Using Sonar To Measure Traffic Speeds

One of the most common ways of measuring the speed of a vehicle is by using radar, which typically involves generating radio waves, directing them at a moving vehicle, and measuring the various ways that they return to the device. This is a tried-and-true method, but can be expensive and technically complex. [GeeDub] wanted an easier way of measuring vehicles passing by his home, so he switched to using sonar instead to measure speeds based on the sounds the cars generate themselves.

The method he is using is similar to passive sonar in submarines, which can locate objects underwater based on the sounds they produce. After a false start attempting to measure Doppler shift, he switched to time correlation using two microphones, essentially using stereo audio input to detect subtle differences in arrival times of various sounds to detect the positions of passing vehicles. Doing this fast enough and extrapolating the data gathered, speed information can be calculated. For the data gathering and calculation, [GeeDub] is using a Raspberry Pi to help keep costs down, and some further configuration of the microphones and their power supplies were also needed to ensure quality audio was gathered.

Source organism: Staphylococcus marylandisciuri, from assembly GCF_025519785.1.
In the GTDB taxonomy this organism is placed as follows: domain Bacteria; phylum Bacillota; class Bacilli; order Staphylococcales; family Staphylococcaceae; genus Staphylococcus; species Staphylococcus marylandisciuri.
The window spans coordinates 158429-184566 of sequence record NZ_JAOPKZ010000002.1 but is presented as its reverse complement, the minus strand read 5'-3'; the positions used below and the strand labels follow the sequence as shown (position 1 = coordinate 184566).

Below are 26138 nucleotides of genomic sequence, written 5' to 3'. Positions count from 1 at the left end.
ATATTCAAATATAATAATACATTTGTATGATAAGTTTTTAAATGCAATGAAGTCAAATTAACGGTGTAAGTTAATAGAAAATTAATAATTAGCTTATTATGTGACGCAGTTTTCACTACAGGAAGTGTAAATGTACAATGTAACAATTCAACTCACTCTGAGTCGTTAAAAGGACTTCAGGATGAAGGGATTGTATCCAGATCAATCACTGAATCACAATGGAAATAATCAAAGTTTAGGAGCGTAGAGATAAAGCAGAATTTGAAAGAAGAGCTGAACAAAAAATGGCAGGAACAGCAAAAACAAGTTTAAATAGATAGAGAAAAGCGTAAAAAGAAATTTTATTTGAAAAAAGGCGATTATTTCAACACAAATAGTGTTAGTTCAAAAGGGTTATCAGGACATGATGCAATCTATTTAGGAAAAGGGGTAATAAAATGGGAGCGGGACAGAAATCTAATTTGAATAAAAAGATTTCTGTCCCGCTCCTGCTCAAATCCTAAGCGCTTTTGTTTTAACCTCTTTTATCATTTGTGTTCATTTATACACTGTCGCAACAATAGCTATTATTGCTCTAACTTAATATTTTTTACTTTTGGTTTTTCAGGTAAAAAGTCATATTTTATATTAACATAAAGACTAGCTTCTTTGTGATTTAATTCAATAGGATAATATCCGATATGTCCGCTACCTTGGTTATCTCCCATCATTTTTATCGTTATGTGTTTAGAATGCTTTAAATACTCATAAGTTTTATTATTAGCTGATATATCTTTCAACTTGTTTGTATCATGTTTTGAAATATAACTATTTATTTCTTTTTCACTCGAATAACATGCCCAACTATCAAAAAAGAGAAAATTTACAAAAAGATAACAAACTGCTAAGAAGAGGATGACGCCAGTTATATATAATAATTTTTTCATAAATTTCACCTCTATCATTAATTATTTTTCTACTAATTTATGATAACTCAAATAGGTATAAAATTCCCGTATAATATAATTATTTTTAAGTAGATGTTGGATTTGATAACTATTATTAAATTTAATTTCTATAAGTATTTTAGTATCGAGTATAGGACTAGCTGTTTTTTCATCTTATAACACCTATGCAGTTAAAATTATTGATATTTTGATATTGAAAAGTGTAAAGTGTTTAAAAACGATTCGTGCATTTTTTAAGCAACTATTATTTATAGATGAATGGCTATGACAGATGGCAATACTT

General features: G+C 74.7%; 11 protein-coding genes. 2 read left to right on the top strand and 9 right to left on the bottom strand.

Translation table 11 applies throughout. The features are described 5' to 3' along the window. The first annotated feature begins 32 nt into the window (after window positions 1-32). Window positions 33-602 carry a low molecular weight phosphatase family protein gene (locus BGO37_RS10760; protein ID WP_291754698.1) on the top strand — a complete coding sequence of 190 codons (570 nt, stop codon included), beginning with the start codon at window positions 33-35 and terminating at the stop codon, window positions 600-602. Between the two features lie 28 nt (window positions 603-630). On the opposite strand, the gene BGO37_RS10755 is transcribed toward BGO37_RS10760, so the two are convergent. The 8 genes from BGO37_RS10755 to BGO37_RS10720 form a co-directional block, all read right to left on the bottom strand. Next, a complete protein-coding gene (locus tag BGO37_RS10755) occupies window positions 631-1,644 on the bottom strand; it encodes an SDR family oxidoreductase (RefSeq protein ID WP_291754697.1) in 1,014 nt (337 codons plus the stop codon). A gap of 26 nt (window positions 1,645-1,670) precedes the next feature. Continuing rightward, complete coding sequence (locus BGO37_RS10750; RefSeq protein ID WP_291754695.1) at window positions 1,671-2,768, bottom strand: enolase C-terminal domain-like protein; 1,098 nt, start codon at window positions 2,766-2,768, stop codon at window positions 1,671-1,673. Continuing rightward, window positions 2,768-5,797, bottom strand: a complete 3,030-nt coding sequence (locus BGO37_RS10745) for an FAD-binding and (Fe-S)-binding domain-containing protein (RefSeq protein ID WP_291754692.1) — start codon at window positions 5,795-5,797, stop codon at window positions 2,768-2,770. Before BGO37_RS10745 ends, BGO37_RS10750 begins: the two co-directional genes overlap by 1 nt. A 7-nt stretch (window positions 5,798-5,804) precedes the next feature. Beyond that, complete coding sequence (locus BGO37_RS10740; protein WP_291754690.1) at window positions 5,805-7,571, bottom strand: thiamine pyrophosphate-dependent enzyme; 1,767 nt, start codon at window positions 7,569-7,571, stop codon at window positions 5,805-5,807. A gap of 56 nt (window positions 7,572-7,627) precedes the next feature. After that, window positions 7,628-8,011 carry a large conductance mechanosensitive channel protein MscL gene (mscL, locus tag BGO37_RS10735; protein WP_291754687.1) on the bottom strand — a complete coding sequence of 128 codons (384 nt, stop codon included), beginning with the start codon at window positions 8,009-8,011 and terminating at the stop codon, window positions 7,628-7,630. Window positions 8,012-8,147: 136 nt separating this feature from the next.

With the system in place in a window, it detected around 9,000 vehicles over a three-day period. The software generates a normal distribution of vehicle speeds for this time, with the distribution centered on around 35 MPH, slightly above the posted speed limit of 30. As long as there’s a clear line of sight to the road using this system it’s just as effective as some other passive systems we’ve seen to measure vehicle speed. Of course, active speed measurement systems are not out of the realm of possibility if you’re willing to spend a little more.

20 thoughts on “Using Sonar To Measure Traffic Speeds

  1. This is such a neat project. I live in a narrow, residential street, with a 30mph limit, but the street is used as a rat-run, by drivers who habitually exceed the 30mph limit.

    Some arrogant drivers look at as a challenge to see just how fast they can drive down the street.

    Perhaps, if a camera was incorporated, the vehicle registration plates could be photographed too.

    Persistent offenders could be reported to the authorities.

      1. Thanks for the tip!
        I think video machine vision using openCV is a bit daunting, but it clearly has some nice features. With the heavy lifting already done, I think I will give it a try and compare the performance.

  2. interesting how people who are at home enough to moniter
    traffic,would respond to having eveything they order online,
    double in cost and time to deliver
    and to make things realy fair ,would agree as part of bieng
    allowed to report others,to having there licence imediately
    susspended for commiting the same offence